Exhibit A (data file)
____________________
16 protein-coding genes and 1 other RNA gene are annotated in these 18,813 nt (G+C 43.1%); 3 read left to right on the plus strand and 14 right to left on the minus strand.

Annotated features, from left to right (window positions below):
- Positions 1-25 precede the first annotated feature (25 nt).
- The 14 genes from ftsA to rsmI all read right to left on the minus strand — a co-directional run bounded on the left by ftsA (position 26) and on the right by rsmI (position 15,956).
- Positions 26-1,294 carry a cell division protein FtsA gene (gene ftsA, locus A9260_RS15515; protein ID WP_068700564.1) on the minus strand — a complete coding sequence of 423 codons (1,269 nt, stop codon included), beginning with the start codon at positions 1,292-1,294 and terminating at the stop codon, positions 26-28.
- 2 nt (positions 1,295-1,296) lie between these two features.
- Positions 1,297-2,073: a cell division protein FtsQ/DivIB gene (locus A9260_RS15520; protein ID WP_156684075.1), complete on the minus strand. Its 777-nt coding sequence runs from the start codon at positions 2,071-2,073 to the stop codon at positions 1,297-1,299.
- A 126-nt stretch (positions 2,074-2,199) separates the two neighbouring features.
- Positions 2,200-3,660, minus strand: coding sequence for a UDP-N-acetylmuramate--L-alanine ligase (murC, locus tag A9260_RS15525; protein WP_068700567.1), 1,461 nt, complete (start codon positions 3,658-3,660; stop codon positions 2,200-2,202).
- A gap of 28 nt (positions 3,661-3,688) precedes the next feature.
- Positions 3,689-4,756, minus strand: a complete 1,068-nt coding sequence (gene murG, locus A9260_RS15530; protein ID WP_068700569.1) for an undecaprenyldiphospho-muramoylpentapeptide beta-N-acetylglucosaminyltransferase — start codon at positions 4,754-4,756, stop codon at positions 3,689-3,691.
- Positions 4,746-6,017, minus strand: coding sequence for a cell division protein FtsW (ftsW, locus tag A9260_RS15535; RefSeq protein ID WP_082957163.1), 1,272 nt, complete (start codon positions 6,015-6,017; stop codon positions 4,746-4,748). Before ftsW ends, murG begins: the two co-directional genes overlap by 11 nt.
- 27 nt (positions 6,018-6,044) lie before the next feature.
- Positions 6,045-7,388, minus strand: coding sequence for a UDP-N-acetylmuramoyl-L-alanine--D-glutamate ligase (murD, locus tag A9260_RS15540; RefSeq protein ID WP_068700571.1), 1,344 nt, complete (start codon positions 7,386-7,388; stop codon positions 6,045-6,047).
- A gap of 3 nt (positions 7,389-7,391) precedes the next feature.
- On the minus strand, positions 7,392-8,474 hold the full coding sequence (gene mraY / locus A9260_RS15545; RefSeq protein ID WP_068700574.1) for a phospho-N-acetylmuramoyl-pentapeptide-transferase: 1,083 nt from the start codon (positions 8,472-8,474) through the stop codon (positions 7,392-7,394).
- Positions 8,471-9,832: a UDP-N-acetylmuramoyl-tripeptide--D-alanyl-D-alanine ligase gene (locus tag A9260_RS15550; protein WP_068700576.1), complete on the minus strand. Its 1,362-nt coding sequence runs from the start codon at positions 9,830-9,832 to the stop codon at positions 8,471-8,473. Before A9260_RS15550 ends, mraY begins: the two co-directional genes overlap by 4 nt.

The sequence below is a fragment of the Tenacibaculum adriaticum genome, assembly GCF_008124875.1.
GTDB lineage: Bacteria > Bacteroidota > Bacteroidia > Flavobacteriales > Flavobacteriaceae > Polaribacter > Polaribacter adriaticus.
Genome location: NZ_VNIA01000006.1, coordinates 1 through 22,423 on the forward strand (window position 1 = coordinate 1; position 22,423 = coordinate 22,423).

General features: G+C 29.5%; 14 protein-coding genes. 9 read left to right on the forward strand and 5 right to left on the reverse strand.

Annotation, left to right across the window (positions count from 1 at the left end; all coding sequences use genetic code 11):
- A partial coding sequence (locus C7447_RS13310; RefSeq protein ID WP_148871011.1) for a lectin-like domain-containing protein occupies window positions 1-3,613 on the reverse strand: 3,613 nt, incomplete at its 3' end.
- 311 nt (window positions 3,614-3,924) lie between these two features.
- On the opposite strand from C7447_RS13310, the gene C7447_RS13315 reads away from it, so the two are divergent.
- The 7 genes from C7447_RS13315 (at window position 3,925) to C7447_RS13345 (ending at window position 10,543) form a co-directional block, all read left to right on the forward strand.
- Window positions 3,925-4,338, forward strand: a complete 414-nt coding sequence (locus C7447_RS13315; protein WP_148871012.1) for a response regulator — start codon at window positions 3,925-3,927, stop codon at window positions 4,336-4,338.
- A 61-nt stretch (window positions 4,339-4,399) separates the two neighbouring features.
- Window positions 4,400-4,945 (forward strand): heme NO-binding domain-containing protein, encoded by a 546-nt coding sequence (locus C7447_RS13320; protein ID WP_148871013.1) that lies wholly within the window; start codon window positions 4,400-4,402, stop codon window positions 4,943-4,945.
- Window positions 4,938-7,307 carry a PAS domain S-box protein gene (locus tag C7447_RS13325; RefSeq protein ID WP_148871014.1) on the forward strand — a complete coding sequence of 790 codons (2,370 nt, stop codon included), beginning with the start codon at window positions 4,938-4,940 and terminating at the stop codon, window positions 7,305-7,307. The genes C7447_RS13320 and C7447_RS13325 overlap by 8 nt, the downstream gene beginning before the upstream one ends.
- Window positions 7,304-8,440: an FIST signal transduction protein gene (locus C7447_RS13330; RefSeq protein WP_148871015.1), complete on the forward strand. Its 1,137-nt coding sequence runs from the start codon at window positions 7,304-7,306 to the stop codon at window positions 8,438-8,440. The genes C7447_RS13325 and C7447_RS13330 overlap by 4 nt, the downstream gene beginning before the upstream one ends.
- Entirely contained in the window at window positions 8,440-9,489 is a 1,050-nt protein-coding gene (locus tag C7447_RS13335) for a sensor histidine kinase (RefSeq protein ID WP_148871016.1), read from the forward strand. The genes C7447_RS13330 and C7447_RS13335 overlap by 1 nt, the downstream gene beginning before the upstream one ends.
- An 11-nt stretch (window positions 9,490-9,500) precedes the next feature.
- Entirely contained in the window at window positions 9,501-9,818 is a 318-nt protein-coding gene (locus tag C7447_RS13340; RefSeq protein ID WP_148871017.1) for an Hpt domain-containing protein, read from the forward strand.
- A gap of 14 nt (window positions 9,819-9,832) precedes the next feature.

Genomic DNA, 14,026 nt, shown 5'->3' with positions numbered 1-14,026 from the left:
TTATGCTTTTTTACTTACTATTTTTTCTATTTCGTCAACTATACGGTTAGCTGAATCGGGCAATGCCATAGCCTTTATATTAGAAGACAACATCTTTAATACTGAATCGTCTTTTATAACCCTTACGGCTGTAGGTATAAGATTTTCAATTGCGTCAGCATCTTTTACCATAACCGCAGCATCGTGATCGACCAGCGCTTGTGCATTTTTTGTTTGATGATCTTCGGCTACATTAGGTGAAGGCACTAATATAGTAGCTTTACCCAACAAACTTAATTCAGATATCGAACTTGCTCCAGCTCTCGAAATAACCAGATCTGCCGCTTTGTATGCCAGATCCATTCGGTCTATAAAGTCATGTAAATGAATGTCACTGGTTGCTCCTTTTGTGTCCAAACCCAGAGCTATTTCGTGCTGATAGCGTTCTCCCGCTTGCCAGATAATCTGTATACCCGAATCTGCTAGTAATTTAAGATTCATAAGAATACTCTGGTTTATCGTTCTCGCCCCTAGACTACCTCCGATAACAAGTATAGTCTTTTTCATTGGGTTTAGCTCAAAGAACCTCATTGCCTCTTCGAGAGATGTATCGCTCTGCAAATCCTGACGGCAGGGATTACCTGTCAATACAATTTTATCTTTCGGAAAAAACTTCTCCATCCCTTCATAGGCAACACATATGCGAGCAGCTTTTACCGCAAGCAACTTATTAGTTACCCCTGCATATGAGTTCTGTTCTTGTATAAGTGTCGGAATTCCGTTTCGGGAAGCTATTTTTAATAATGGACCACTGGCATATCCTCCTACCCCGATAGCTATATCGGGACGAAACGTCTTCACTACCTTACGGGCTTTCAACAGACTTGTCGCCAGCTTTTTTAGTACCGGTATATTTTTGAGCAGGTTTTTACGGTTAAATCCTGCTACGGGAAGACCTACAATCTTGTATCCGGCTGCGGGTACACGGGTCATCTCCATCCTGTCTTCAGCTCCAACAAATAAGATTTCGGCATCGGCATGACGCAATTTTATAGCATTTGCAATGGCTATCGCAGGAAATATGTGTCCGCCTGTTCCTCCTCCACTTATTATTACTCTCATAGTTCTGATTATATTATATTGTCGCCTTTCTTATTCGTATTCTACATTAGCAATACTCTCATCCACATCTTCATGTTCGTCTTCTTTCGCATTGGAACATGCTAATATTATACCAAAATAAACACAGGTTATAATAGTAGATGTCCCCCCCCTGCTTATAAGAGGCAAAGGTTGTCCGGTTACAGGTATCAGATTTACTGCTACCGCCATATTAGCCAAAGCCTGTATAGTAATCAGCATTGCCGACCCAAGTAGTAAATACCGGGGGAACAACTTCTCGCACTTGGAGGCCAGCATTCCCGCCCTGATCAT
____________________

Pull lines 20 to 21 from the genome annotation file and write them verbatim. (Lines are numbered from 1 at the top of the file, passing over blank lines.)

Genome location: NZ_VNIA01000006.1, coordinates 1 through 22,423 on the forward strand (window position 1 = coordinate 1; position 22,423 = coordinate 22,423).

General features: G+C 29.5%; 14 protein-coding genes. 9 read left to right on the forward strand and 5 right to left on the reverse strand.